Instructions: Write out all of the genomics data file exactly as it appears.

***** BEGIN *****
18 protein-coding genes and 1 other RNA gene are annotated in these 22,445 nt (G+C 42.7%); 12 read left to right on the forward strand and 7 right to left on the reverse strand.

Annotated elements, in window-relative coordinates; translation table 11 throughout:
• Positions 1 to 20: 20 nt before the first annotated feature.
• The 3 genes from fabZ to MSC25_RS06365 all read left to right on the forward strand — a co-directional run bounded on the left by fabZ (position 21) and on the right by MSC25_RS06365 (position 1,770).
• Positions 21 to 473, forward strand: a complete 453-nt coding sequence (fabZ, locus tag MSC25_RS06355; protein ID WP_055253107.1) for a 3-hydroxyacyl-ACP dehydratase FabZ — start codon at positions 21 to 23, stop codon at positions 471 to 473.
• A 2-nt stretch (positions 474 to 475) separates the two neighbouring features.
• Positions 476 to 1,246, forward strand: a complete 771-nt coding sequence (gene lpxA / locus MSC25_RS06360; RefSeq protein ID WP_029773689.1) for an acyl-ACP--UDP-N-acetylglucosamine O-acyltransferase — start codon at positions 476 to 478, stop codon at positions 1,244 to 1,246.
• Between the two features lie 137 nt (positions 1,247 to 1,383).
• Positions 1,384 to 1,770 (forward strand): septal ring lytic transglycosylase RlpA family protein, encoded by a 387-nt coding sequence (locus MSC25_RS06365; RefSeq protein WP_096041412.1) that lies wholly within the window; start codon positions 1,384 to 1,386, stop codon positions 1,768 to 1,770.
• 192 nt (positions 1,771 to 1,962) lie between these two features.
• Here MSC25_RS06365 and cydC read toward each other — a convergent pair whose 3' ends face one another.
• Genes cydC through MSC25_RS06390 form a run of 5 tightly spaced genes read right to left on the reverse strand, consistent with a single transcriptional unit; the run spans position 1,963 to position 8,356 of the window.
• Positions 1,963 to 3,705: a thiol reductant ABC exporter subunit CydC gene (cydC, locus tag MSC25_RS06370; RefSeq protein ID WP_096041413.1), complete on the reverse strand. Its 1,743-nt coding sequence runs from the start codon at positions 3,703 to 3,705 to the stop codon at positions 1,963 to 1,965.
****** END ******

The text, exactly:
18 protein-coding genes and 1 other RNA gene are annotated in these 22,445 nt (G+C 42.7%); 12 read left to right on the forward strand and 7 right to left on the reverse strand.

Annotated elements, in window-relative coordinates; translation table 11 throughout:
• Positions 1 to 20: 20 nt before the first annotated feature.
• The 3 genes from fabZ to MSC25_RS06365 all read left to right on the forward strand — a co-directional run bounded on the left by fabZ (position 21) and on the right by MSC25_RS06365 (position 1,770).
• Positions 21 to 473, forward strand: a complete 453-nt coding sequence (fabZ, locus tag MSC25_RS06355; protein ID WP_055253107.1) for a 3-hydroxyacyl-ACP dehydratase FabZ — start codon at positions 21 to 23, stop codon at positions 471 to 473.
• A 2-nt stretch (positions 474 to 475) separates the two neighbouring features.
• Positions 476 to 1,246, forward strand: a complete 771-nt coding sequence (gene lpxA / locus MSC25_RS06360; RefSeq protein ID WP_029773689.1) for an acyl-ACP--UDP-N-acetylglucosamine O-acyltransferase — start codon at positions 476 to 478, stop codon at positions 1,244 to 1,246.
• Between the two features lie 137 nt (positions 1,247 to 1,383).
• Positions 1,384 to 1,770 (forward strand): septal ring lytic transglycosylase RlpA family protein, encoded by a 387-nt coding sequence (locus MSC25_RS06365; RefSeq protein WP_096041412.1) that lies wholly within the window; start codon positions 1,384 to 1,386, stop codon positions 1,768 to 1,770.
• 192 nt (positions 1,771 to 1,962) lie between these two features.
• Here MSC25_RS06365 and cydC read toward each other — a convergent pair whose 3' ends face one another.
• Genes cydC through MSC25_RS06390 form a run of 5 tightly spaced genes read right to left on the reverse strand, consistent with a single transcriptional unit; the run spans position 1,963 to position 8,356 of the window.
• Positions 1,963 to 3,705: a thiol reductant ABC exporter subunit CydC gene (cydC, locus tag MSC25_RS06370; RefSeq protein ID WP_096041413.1), complete on the reverse strand. Its 1,743-nt coding sequence runs from the start codon at positions 3,703 to 3,705 to the stop codon at positions 1,963 to 1,965.